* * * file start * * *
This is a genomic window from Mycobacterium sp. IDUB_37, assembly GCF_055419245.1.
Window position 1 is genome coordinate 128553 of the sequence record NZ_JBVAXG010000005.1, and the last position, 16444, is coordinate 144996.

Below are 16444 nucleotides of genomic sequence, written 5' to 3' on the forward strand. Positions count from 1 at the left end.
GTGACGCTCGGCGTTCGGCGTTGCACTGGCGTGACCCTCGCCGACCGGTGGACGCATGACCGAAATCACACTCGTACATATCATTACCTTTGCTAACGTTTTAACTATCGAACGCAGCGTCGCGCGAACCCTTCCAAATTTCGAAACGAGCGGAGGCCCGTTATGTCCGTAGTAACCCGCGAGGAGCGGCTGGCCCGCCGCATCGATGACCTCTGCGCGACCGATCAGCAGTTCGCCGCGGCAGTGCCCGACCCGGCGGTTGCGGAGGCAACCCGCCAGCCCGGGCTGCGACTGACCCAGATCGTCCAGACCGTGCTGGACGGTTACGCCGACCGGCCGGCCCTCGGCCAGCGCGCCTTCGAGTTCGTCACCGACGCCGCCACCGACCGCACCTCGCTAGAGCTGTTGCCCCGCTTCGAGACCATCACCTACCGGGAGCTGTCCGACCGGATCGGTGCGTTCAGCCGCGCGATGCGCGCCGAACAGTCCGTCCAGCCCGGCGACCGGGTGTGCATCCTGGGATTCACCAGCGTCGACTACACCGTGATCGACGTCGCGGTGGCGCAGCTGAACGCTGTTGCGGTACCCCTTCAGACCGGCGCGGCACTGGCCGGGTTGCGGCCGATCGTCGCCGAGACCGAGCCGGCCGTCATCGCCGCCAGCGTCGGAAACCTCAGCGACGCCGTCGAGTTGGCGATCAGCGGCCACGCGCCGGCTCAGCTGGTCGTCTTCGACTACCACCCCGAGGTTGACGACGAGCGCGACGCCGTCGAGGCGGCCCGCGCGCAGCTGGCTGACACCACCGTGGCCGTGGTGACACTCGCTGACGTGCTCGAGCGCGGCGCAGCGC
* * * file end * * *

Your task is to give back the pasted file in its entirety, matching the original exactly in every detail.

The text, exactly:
This is a genomic window from Mycobacterium sp. IDUB_37, assembly GCF_055419245.1.
Window position 1 is genome coordinate 128553 of the sequence record NZ_JBVAXG010000005.1, and the last position, 16444, is coordinate 144996.

Below are 16444 nucleotides of genomic sequence, written 5' to 3' on the forward strand. Positions count from 1 at the left end.
GTGACGCTCGGCGTTCGGCGTTGCACTGGCGTGACCCTCGCCGACCGGTGGACGCATGACCGAAATCACACTCGTACATATCATTACCTTTGCTAACGTTTTAACTATCGAACGCAGCGTCGCGCGAACCCTTCCAAATTTCGAAACGAGCGGAGGCCCGTTATGTCCGTAGTAACCCGCGAGGAGCGGCTGGCCCGCCGCATCGATGACCTCTGCGCGACCGATCAGCAGTTCGCCGCGGCAGTGCCCGACCCGGCGGTTGCGGAGGCAACCCGCCAGCCCGGGCTGCGACTGACCCAGATCGTCCAGACCGTGCTGGACGGTTACGCCGACCGGCCGGCCCTCGGCCAGCGCGCCTTCGAGTTCGTCACCGACGCCGCCACCGACCGCACCTCGCTAGAGCTGTTGCCCCGCTTCGAGACCATCACCTACCGGGAGCTGTCCGACCGGATCGGTGCGTTCAGCCGCGCGATGCGCGCCGAACAGTCCGTCCAGCCCGGCGACCGGGTGTGCATCCTGGGATTCACCAGCGTCGACTACACCGTGATCGACGTCGCGGTGGCGCAGCTGAACGCTGTTGCGGTACCCCTTCAGACCGGCGCGGCACTGGCCGGGTTGCGGCCGATCGTCGCCGAGACCGAGCCGGCCGTCATCGCCGCCAGCGTCGGAAACCTCAGCGACGCCGTCGAGTTGGCGATCAGCGGCCACGCGCCGGCTCAGCTGGTCGTCTTCGACTACCACCCCGAGGTTGACGACGAGCGCGACGCCGTCGAGGCGGCCCGCGCGCAGCTGGCTGACACCACCGTGGCCGTGGTGACACTCGCTGACGTGCTCGAGCGCGGCGCAGCGC